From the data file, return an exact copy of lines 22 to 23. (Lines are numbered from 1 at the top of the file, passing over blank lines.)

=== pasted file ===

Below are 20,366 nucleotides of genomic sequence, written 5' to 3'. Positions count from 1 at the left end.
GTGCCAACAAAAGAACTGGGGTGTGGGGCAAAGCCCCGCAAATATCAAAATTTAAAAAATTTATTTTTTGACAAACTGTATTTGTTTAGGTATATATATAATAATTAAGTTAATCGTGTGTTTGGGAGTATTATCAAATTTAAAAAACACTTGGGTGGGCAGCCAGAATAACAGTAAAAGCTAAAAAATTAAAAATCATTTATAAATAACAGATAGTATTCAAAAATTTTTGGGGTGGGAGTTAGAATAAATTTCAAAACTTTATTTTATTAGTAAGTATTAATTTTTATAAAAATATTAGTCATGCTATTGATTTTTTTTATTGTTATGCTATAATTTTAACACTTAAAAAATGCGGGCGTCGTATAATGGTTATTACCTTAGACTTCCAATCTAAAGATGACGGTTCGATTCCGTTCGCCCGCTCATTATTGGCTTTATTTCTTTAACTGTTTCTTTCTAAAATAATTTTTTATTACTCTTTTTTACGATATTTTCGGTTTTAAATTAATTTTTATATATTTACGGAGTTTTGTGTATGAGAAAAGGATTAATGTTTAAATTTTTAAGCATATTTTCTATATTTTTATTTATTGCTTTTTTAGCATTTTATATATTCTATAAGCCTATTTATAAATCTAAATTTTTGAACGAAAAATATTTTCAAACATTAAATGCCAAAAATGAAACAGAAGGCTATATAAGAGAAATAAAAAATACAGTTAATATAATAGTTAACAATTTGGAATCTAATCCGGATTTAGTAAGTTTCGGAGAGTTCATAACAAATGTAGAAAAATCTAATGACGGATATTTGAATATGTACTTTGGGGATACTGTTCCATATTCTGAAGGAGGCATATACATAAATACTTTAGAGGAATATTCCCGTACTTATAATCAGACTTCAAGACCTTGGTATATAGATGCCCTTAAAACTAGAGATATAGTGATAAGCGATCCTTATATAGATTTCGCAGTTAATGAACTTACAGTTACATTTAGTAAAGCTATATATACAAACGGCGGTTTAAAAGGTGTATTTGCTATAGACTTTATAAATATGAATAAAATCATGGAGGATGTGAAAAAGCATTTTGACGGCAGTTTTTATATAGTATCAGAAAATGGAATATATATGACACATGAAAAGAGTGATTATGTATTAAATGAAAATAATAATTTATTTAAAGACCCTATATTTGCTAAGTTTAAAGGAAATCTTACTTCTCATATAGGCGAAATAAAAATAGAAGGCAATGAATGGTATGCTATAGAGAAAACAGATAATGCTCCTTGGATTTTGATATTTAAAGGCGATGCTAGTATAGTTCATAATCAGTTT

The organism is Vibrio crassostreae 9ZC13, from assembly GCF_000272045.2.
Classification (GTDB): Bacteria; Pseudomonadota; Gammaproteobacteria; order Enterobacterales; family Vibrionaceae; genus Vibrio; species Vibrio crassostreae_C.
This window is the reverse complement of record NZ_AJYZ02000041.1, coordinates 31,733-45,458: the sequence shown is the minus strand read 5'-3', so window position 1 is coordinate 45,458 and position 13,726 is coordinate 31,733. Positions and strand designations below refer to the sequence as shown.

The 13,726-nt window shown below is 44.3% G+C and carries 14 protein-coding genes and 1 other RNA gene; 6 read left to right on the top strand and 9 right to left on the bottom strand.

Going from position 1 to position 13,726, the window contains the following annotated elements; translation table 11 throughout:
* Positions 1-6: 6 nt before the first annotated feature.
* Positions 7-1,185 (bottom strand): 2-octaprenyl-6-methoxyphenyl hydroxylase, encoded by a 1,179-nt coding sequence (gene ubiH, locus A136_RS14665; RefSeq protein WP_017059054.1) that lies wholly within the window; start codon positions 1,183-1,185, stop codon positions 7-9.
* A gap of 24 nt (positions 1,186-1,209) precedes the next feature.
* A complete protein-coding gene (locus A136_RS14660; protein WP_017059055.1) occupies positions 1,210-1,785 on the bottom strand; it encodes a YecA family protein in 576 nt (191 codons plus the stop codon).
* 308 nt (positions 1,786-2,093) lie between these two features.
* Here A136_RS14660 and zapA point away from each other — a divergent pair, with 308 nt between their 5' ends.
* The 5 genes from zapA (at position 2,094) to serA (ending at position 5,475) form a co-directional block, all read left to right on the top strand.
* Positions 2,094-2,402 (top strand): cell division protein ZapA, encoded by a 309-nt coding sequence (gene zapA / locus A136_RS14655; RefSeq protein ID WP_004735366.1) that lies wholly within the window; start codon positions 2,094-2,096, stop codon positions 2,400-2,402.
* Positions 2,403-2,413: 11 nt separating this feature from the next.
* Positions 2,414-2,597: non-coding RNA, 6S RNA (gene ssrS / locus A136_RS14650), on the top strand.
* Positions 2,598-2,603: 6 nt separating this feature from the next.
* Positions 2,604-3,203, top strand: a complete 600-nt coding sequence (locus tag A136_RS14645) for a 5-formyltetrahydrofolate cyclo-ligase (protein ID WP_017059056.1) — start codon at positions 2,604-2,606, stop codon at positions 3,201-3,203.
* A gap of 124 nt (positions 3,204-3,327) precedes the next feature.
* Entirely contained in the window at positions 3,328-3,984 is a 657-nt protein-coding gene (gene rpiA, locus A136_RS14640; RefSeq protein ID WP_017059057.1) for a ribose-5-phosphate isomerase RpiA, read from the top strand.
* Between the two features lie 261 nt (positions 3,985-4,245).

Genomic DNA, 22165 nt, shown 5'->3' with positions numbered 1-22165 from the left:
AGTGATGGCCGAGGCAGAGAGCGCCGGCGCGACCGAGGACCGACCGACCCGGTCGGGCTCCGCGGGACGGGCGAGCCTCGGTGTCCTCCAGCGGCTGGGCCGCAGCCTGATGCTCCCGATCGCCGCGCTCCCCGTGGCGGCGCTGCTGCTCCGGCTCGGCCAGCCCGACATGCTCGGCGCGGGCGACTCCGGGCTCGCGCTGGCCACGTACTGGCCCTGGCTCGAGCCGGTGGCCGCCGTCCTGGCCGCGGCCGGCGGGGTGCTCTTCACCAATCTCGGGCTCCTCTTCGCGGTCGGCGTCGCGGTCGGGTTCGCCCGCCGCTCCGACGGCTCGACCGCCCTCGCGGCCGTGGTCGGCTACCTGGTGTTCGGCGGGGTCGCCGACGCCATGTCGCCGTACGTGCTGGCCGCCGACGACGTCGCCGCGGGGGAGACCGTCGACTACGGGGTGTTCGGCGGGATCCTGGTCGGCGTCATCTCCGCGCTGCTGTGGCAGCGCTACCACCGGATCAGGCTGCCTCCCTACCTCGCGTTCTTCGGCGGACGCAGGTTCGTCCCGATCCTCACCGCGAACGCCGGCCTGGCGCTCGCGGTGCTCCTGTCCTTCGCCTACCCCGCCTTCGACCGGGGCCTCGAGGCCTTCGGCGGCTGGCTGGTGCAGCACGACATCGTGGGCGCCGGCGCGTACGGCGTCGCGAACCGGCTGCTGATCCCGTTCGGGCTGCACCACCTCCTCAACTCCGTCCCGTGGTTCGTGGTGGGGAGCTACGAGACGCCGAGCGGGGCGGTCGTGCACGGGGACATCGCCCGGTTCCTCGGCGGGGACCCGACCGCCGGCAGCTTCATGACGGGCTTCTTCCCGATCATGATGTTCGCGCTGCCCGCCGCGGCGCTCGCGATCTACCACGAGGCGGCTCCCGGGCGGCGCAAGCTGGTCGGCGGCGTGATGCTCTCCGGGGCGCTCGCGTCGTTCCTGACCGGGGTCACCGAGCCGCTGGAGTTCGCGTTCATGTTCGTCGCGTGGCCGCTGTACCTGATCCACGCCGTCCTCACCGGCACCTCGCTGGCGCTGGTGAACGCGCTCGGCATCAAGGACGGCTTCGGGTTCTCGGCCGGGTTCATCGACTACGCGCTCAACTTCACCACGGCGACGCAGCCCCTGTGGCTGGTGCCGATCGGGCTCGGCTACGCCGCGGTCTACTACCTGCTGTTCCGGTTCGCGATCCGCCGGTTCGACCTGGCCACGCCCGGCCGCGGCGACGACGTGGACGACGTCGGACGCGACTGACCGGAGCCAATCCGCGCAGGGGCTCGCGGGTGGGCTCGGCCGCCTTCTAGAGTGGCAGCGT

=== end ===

* Between the two features lie 261 nt (positions 3,985-4,245).

Genomic DNA, 22165 nt, shown 5'->3' with positions numbered 1-22165 from the left: